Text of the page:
When I sat down to talk with Anish and Juan Pablo, there were plenty of exciting things for us to talk about. More than anything, I was most curious to find out how and why their product transformed in the way that it did. Here are the valuable insights they learned along the way:

1: Better to build something for someone, than everything for everyone

“People try to create solutions before they find problems. We fell under that trap in the first year,” explained Juan Pablo, recalling their first iteration. At first, “we started by trying to be everything for everyone. The problem was that there are so many needs for so many different users.”

As a way to stay focused, they made a deliberate decision to focus on just one experience: pregnancy. It was a clean nine month period, with high patient engagement. By adopting a niche focus, they became experts in the field, and more confident in making design decisions.

For example, during user testing, they sent expectant mothers home with an oversized, matte blue box filled with monitoring devices. The feedback: at the time when you take that box home, your risk of miscarriage is high. People didn’t want their neighbors to know about their pregnancy yet, and lugging a large, clinical-looking box home wasn’t helping. Their latest product is a narrow, glossy box, fit for a more personal experience.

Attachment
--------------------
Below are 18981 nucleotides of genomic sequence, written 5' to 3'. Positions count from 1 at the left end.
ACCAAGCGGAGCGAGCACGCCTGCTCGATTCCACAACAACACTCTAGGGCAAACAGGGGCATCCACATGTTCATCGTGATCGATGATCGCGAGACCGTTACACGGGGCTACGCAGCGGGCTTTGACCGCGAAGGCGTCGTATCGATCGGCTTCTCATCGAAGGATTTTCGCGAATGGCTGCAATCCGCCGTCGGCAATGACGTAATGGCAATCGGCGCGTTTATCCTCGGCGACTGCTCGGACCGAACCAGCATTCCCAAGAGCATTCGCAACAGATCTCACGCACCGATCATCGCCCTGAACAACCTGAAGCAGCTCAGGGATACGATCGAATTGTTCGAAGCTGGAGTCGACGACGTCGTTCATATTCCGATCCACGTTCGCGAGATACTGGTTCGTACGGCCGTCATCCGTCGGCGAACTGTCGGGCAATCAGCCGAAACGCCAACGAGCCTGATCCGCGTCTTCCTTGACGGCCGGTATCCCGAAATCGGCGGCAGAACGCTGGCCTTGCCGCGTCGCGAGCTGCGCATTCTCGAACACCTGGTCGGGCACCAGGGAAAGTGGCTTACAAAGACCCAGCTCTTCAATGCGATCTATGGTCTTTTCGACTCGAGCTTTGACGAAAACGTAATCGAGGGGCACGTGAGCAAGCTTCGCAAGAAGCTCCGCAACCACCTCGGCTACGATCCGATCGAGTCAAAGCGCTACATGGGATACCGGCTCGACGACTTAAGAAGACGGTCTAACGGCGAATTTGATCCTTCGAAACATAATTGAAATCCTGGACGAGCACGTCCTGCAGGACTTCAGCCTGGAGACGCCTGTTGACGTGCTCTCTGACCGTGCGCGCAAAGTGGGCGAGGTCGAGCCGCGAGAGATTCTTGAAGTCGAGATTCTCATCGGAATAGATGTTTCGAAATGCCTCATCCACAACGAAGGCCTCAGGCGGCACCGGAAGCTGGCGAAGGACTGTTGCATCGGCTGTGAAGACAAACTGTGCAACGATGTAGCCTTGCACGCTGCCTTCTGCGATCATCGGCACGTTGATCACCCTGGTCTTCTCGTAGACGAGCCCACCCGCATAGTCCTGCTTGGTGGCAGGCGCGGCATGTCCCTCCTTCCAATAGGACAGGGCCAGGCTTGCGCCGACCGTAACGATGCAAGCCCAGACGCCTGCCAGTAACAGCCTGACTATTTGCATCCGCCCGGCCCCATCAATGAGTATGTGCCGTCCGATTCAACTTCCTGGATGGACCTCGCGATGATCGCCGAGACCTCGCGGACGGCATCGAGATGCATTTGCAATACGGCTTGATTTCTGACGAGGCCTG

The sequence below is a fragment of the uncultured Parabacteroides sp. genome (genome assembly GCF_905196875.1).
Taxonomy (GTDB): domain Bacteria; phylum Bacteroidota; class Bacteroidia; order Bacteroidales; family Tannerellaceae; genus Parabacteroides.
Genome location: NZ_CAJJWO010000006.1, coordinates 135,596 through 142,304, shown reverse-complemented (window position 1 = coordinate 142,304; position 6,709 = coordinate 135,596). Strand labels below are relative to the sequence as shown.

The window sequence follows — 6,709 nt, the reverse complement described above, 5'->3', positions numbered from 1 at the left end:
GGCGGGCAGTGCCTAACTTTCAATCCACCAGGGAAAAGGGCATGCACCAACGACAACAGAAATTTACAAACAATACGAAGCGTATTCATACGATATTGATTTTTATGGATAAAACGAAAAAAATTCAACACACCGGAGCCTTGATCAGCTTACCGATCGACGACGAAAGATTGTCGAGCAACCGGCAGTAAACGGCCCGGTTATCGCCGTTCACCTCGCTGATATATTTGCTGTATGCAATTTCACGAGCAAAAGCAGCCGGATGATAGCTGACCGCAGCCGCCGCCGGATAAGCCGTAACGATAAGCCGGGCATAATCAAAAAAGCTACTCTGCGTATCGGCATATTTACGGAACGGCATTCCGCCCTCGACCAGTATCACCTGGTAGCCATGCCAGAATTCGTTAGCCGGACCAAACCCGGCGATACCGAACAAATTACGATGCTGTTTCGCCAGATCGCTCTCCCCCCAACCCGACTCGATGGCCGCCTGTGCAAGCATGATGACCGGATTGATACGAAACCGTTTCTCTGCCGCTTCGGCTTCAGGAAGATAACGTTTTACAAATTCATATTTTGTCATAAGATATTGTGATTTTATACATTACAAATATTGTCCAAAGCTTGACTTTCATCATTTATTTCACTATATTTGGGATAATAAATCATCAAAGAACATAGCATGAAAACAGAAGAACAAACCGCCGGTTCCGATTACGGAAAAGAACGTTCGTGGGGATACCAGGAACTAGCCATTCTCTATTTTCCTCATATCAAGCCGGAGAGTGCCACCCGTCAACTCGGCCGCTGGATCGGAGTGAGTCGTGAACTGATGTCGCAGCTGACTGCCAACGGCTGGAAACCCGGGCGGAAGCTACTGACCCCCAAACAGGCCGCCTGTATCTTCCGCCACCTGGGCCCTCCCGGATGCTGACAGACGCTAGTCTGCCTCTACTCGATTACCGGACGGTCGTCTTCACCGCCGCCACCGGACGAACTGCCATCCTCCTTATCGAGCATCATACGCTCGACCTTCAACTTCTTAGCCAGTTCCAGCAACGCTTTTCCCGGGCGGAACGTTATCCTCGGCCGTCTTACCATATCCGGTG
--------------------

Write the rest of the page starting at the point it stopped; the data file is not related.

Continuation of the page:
By diving into that single pregnancy experience, they also discovered a critical insight into the people for whom they needed to design. They examined competing products in the industry, and noticed that all focused primarily on the patient experience. Among the apps that failed, someone was routinely missing: the healthcare provider.

“Healthcare is unique in that it’s driven in collaboration with the doctor,” said Anish. “It’s important to identify the use case first: how will you provide value to the patient and doctor.”